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11 Slovak companies make Top 100 CE list

11 Slovak firms have made it into the 1996 list of the top 100 Central European companies, published by the international auditing firm Deloitte & Touche. Their standing brings both good news and bad news about the country's economy.
The good news is that Slovakia, whose market size is half of Hungary's, squeezed in the same number of firms as its southern neighbor.
The bad news, however, is that while Slovakia's presence on the list has increased from nine corporations in 1995, mostly due to Volkswagen's improved performance and VSŽ, which had two of its companies make the list, a majority of the listed Slovak firms recorded stagnant or declining performance figures for 1996 compared to the year before.

11 Slovak firms have made it into the 1996 list of the top 100 Central European companies, published by the international auditing firm Deloitte & Touche. Their standing brings both good news and bad news about the country's economy.

The good news is that Slovakia, whose market size is half of Hungary's, squeezed in the same number of firms as its southern neighbor.

The bad news, however, is that while Slovakia's presence on the list has increased from nine corporations in 1995, mostly due to Volkswagen's improved performance and VSŽ, which had two of its companies make the list, a majority of the listed Slovak firms recorded stagnant or declining performance figures for 1996 compared to the year before.

Just as in 1995, the list continues to be dominated by the Visegrád four countries, led convincingly by Poland with 41 and the Czech Republic with 24 corporations represented. Romania contributed 7 companies, Slovenia 4 and Yugoslavia 2 firms to round off the list.

While explaining Polish dominance unambiguously by pointing to the size of the country's economy, Dennis Albertsen of Deloitte & Touche in Bratislava couldn't account for the fact that both Hungary and Slovakia feature 11 companies in the 1996 list. His colleague, Martin Chyla, looked for reasons in each country's approach to structuring its economy.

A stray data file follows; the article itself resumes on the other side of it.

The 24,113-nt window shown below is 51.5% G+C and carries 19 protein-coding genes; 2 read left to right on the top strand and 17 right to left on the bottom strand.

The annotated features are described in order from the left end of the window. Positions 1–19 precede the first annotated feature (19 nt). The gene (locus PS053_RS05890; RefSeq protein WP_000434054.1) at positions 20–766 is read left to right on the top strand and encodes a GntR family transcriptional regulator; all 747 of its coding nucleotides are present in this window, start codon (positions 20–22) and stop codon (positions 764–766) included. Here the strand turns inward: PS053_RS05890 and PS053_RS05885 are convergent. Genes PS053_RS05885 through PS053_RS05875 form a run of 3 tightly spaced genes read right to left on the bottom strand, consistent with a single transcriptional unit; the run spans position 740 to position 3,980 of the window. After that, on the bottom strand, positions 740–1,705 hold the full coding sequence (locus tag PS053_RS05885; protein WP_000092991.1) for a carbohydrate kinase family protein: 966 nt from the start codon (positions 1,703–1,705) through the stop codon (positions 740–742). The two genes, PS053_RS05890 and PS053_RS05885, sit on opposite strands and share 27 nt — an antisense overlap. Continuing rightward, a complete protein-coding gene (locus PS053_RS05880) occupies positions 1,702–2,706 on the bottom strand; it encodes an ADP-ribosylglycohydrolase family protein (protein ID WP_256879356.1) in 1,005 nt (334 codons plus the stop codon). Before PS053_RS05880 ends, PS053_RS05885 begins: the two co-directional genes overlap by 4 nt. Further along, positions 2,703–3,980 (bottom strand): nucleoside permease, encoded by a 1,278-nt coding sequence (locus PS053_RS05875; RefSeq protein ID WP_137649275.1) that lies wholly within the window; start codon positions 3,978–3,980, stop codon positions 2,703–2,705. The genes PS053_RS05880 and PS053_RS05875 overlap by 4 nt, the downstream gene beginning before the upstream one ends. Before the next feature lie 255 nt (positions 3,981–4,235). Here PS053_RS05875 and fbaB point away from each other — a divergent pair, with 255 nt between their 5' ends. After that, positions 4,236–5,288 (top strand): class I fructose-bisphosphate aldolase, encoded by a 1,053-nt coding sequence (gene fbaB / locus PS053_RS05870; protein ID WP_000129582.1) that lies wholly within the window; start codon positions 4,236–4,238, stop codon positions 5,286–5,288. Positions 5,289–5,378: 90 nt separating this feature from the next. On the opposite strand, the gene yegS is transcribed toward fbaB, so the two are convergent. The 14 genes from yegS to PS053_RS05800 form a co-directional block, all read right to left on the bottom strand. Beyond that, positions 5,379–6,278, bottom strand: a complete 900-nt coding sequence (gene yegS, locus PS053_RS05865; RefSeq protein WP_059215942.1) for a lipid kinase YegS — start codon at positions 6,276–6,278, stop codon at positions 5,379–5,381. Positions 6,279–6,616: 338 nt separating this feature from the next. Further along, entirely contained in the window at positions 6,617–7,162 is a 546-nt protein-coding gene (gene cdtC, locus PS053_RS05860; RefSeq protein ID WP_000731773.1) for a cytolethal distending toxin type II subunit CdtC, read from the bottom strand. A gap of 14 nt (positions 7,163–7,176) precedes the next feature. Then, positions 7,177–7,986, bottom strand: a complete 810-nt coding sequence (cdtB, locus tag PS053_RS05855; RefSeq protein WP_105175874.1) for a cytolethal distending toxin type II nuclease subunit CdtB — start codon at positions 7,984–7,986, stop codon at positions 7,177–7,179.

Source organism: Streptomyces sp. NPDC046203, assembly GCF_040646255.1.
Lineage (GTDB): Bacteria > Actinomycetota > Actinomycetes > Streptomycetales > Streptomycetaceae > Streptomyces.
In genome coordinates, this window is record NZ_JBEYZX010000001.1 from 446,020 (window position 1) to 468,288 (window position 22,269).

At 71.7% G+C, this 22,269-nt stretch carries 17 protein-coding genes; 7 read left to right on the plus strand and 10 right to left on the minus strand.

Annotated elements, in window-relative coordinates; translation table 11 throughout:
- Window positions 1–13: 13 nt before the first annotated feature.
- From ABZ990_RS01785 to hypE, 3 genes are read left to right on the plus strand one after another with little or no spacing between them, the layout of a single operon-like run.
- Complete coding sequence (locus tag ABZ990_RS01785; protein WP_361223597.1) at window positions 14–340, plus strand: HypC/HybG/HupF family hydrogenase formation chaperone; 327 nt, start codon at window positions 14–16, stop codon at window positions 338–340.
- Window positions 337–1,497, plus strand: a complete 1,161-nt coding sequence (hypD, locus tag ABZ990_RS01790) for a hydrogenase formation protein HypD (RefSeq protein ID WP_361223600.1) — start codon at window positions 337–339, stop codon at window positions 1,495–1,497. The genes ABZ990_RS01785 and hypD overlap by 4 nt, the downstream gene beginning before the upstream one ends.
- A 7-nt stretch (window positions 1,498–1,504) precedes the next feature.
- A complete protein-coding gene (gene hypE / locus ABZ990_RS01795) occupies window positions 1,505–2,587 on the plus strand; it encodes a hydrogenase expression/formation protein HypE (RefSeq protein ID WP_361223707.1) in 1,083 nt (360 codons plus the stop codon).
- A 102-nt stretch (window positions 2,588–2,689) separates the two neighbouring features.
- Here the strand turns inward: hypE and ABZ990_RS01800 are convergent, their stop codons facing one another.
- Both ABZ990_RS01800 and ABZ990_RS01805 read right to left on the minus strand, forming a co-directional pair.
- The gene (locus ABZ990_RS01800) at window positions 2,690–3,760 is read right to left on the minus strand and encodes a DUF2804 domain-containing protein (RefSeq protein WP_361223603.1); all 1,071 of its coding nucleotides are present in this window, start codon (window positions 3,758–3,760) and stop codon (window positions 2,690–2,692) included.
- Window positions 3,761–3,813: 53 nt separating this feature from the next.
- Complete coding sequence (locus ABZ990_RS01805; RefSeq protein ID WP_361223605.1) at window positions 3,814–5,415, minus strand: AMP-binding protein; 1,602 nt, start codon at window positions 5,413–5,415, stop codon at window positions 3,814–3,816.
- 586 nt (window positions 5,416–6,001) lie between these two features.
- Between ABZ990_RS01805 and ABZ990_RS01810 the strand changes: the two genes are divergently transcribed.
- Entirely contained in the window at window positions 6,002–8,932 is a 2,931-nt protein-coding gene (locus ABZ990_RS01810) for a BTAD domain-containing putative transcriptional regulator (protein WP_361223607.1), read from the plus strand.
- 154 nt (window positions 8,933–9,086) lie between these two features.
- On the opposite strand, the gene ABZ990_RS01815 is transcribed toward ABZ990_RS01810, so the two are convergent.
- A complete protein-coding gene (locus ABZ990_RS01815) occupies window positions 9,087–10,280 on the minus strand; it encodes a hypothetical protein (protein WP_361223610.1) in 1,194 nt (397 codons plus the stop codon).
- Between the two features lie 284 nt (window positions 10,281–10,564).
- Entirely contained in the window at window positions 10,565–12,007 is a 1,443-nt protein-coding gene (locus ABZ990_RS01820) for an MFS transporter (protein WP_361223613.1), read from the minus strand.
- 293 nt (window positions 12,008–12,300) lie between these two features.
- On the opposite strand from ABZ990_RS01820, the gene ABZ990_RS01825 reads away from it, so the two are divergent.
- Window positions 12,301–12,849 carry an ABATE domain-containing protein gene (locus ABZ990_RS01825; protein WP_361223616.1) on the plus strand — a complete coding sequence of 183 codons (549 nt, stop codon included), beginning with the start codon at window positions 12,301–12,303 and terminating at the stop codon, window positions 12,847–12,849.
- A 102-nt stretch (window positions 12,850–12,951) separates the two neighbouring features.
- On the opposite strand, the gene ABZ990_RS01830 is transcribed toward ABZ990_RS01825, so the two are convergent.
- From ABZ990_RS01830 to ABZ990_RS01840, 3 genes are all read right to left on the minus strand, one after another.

"It depends on the legal and tax environment in each country," Chyla said. "Another reason may be the relation between the government and companies, whether the government encourages big companies in its country or whether the legal environment gives smaller companies better benefits. It can be said that yes, we in Slovakia do support big companies."

Certain trends are clear from the basic list, in which companies are ranked according to revenue. "I think it's the most realistic picture we can get in this region," Albertsen explained. "It's very difficult sometimes to get trustworthy numbers on assets. [Especially] when the company is state-owned, the numbers might not be actual, but rather official numbers." One glaring trend to be found in revenue-based growth rates is that most listed Slovak firms recorded stagnant or even negative growth figures in 1996 compared to the year before (please see Chart No.2), the only two companies recording significant growth being Slovenské telekomunikácie (22 percent) and Volkswagen Slovakia (No. 55 in 1996, while not ranked the year before).

If VSŽ had stayed intact, it would have ranked fifth in the region overall. However, other Slovak economic flagships on the list seem to have water pouring into their lower decks as well, recording growth figures ranging from a meager 2.6 percent to -8.1 percent.

The 1996 list also shows to a certain extent that, unlike other countries in the region, the Visegrád countries have the infrastructure necessary to support the industrial giants. "In essence, [the Top 100 Companies list] confirms what we already know of Central Europe, that the countries with the strongest economies, like Poland, the Czech Republic, Hungary and Slovakia, all have the infrastructure to support the largest companies," said Tom Flanagan, CEO of Deloitte & Touche.

Chyla explained that the Top 100 list was an indication of the sectoral changes occurring in the four countries' economies. He said that trading companies made a big jump within the list, increasing their share from 6 percent in 1995 to 25 percent in 1996, while two construction companies made it into the list for the first time, reflecting the continuing infrastructure and commercial development in the region.

"The region's businesses seem to have realized that if they want to sell abroad, it's not so easy to enter the market and sell, but they understand the need to ask for advice from a big trading company," Chyla said. "Certain countries have been pretty stable in the Top 100 list, while others have had their ups and downs," Albertsen added, referring to Bulgaria, whose nine companies on the 1995 list disappeared completely from the 1996 list. "Therefore, countries like Poland, the Czech Republic, Slovakia and to certain extent Hungary, are the ones we consider to have the best infrastructure and a very controlled, if not very good, privatization process. The other countries in the region are a bit further behind."

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